Their generation is aware that profit is a bottom line and are weary of corporations and the government overpromising and under delivering.

What else have we learned about the various generations and their eco-habits?

Which demographic better walks the eco-talk?

A 2018 survey of 2,000 Americans from all three generations reveals interesting insights about their eco-friendly habits. Here’s what the research determined:

Water:

  • Boomers shower and run the dishwasher the least.

  • Gen Xers shower more than seven times weekly.

  • Millennials do the least amount of laundry and almost never wash jeans.

Energy:

  • Boomers use the least amount of TV and streaming, while millennials score the highest.

  • Gen Xers have the highest electric bills, and millennials the lowest.

  • Millennials score highest for green commuting, while Gen Xers drive to work.

  • Boomers win for cutting back on electricity, but millennials have the lowest electric bills.

Recycling:

  • Millennials are most likely to use recyclable bags and sign up for paperless billing.

  • Boomers are most likely to recycle electronics, such as cell phones.

  • Gen Z scored 0 in this part of the survey.

Food:

  • Millennials are least likely to eat red meat, while boomers are most likely.

  • Gen X and boomers are most likely to compost waste.

  • Millennials throw away 10+ pounds of food per week.

Surprise! Boomers came out the most eco-conscious of the generations, although each group has ample room for improvement. Interestingly, boomers are demonstrating real care for the environment by cutting back on electricity, being food conscious, composting, and recycling. However, I think this calls for a reality check.

Recycling actions speak louder than words.

Studies show that merely believing in the importance of protecting the environment doesn’t necessarily translate into pro-environmental activity at any age.

Yossi Sheffi, director of MIT’s Center for Transportation and Logistics, and author of Balancing Green: When to Embrace Sustainability in a Business and When Not To notes in his book “In the checkout line, we don’t tend to put our money where our environmental mouths are, regardless of age. Although some surveys show that most consumers say they want sustainable products, sales data show that only a small percentage are willing to pay more to buy them.”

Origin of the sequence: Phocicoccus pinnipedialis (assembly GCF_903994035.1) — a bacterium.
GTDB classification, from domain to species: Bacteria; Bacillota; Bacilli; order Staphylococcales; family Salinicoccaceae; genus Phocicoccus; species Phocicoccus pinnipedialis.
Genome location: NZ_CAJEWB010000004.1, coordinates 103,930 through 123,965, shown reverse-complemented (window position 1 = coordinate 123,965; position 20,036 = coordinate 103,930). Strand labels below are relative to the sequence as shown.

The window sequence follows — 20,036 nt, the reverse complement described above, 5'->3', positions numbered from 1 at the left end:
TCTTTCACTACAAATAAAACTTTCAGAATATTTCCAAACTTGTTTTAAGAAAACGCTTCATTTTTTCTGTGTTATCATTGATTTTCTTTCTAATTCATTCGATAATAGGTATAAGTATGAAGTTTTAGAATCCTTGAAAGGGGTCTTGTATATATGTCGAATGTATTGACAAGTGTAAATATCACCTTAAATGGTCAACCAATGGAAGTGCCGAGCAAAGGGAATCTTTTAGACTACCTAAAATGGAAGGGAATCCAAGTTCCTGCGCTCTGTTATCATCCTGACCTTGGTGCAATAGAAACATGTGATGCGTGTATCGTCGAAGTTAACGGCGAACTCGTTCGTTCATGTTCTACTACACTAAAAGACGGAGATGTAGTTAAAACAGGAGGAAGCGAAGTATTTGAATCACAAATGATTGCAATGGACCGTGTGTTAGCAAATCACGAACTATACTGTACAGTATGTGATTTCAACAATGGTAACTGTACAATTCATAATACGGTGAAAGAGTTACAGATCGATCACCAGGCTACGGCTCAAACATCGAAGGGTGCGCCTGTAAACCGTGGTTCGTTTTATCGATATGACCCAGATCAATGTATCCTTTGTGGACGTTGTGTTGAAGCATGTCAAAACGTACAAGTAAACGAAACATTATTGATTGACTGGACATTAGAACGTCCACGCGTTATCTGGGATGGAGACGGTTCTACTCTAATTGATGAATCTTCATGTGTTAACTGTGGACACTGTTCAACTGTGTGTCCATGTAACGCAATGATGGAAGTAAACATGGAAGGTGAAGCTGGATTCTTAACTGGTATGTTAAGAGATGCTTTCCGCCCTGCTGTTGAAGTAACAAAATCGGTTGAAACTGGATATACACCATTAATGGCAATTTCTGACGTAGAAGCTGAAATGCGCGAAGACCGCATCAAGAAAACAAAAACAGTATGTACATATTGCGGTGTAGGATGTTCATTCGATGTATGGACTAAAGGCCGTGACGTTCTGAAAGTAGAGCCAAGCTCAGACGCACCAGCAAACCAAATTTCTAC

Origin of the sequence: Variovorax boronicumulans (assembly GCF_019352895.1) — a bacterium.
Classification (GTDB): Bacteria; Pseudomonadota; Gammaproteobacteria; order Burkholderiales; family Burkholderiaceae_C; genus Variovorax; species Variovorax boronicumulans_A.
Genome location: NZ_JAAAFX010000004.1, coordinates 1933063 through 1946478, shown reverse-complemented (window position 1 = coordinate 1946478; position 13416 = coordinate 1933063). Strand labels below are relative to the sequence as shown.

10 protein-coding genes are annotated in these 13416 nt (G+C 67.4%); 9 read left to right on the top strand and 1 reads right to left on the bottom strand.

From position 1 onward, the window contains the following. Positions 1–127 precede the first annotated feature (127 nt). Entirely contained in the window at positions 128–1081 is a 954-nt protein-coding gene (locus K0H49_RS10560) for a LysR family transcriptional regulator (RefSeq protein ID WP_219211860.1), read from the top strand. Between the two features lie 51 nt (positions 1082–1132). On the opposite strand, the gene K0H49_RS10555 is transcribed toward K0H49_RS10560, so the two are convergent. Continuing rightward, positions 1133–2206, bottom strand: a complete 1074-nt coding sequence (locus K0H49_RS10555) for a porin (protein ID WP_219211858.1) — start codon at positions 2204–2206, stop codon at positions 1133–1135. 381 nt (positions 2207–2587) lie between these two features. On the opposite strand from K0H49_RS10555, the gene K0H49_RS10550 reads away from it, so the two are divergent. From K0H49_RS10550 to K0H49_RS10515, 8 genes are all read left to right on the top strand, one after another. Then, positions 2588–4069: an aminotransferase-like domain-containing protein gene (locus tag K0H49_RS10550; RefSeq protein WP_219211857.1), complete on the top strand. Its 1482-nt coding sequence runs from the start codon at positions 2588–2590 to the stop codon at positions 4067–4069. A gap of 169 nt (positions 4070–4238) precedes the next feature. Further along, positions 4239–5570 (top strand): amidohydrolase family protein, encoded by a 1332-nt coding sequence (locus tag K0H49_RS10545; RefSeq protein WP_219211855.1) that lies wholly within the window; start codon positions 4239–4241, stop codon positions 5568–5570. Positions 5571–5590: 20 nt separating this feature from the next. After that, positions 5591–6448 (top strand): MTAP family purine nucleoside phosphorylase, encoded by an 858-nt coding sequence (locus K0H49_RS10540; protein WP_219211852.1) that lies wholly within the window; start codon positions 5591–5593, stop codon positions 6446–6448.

But how does recycling confusion break out by generation?

Generations-Recycle-Reduce-Reuse-1250x703.png

Although millennials were raised in classrooms bearing the sign, “Reduce, Reuse, Recycle,” most are thoroughly confused about America’s recycling system. If you look at the rules about what can and what can’t be tossed in the recycling bin, it’s more complex than ever to recycle without making mistakes.

A 2019 study uncovered a lot of confusion among the different generations specific to recycling:

However, 44% of millennials are repeat buyers of recyclable products, compared to 26% overall. One result has been the 100% commitment by 25 of the largest consumer packaged brand companies to include more recyclable materials in their products. 

That’s great, but how prepared are states and municipalities to sort these new, recycle-ready products? And is a 100% commitment promise a tangible goal for CPG companies? These are serious conundrums, some of which are being tackled by today’s influencers.

In part two of this series, we’ll review the countries, people, and businesses working to make a difference.

About the Author(s)

Tom Newmaster

Partner, FORCEpkg

Tom Newmaster has more than 30 years of experience in branding and package design for consumer packaged goods companies. From 1998 to 2016, he led creative and won awards for The Hershey Co., Pfizer, Stoner Car Care, and Zippo. He has launched new products for Fresh Solutions Network, Koch’s Turkey, Klamath Basin Fresh Organics, and Wolfgang Candy to name a few. In 2017, Newmaster started FORCEpkg and since then has become a leading voice in the packaging industry and has written for top trade and mainstream business publications.